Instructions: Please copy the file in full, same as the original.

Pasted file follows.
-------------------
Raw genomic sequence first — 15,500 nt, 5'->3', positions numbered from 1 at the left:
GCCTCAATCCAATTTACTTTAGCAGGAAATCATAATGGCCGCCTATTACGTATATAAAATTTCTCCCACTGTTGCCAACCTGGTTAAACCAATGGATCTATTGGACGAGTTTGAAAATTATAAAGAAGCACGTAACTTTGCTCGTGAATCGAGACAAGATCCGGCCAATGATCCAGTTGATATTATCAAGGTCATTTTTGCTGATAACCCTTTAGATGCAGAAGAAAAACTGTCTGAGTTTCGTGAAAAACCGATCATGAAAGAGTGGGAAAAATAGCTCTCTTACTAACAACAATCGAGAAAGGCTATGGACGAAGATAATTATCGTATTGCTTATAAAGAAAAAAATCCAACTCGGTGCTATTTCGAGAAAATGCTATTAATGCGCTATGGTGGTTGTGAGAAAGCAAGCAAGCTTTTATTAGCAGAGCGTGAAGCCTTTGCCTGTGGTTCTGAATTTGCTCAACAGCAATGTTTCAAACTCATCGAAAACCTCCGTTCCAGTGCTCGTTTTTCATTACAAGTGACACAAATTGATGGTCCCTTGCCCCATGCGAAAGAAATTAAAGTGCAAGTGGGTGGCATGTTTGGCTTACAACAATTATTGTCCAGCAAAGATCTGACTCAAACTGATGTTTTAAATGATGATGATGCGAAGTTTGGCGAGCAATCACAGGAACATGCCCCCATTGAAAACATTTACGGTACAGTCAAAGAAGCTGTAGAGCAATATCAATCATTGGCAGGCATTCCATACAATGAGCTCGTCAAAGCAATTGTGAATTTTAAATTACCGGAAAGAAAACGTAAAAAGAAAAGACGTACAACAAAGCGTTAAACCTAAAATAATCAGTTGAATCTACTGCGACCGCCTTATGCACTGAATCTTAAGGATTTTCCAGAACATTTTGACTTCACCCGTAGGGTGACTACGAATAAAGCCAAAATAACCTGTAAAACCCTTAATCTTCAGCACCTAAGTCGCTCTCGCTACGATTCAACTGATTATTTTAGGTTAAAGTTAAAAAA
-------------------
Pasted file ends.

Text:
Raw genomic sequence first — 15,500 nt, 5'->3', positions numbered from 1 at the left:
GCCTCAATCCAATTTACTTTAGCAGGAAATCATAATGGCCGCCTATTACGTATATAAAATTTCTCCCACTGTTGCCAACCTGGTTAAACCAATGGATCTATTGGACGAGTTTGAAAATTATAAAGAAGCACGTAACTTTGCTCGTGAATCGAGACAAGATCCGGCCAATGATCCAGTTGATATTATCAAGGTCATTTTTGCTGATAACCCTTTAGATGCAGAAGAAAAACTGTCTGAGTTTCGTGAAAAACCGATCATGAAAGAGTGGGAAAAATAGCTCTCTTACTAACAACAATCGAGAAAGGCTATGGACGAAGATAATTATCGTATTGCTTATAAAGAAAAAAATCCAACTCGGTGCTATTTCGAGAAAATGCTATTAATGCGCTATGGTGGTTGTGAGAAAGCAAGCAAGCTTTTATTAGCAGAGCGTGAAGCCTTTGCCTGTGGTTCTGAATTTGCTCAACAGCAATGTTTCAAACTCATCGAAAACCTCCGTTCCAGTGCTCGTTTTTCATTACAAGTGACACAAATTGATGGTCCCTTGCCCCATGCGAAAGAAATTAAAGTGCAAGTGGGTGGCATGTTTGGCTTACAACAATTATTGTCCAGCAAAGATCTGACTCAAACTGATGTTTTAAATGATGATGATGCGAAGTTTGGCGAGCAATCACAGGAACATGCCCCCATTGAAAACATTTACGGTACAGTCAAAGAAGCTGTAGAGCAATATCAATCATTGGCAGGCATTCCATACAATGAGCTCGTCAAAGCAATTGTGAATTTTAAATTACCGGAAAGAAAACGTAAAAAGAAAAGACGTACAACAAAGCGTTAAACCTAAAATAATCAGTTGAATCTACTGCGACCGCCTTATGCACTGAATCTTAAGGATTTTCCAGAACATTTTGACTTCACCCGTAGGGTGACTACGAATAAAGCCAAAATAACCTGTAAAACCCTTAATCTTCAGCACCTAAGTCGCTCTCGCTACGATTCAACTGATTATTTTAGGTTAAAGTTAAAAAA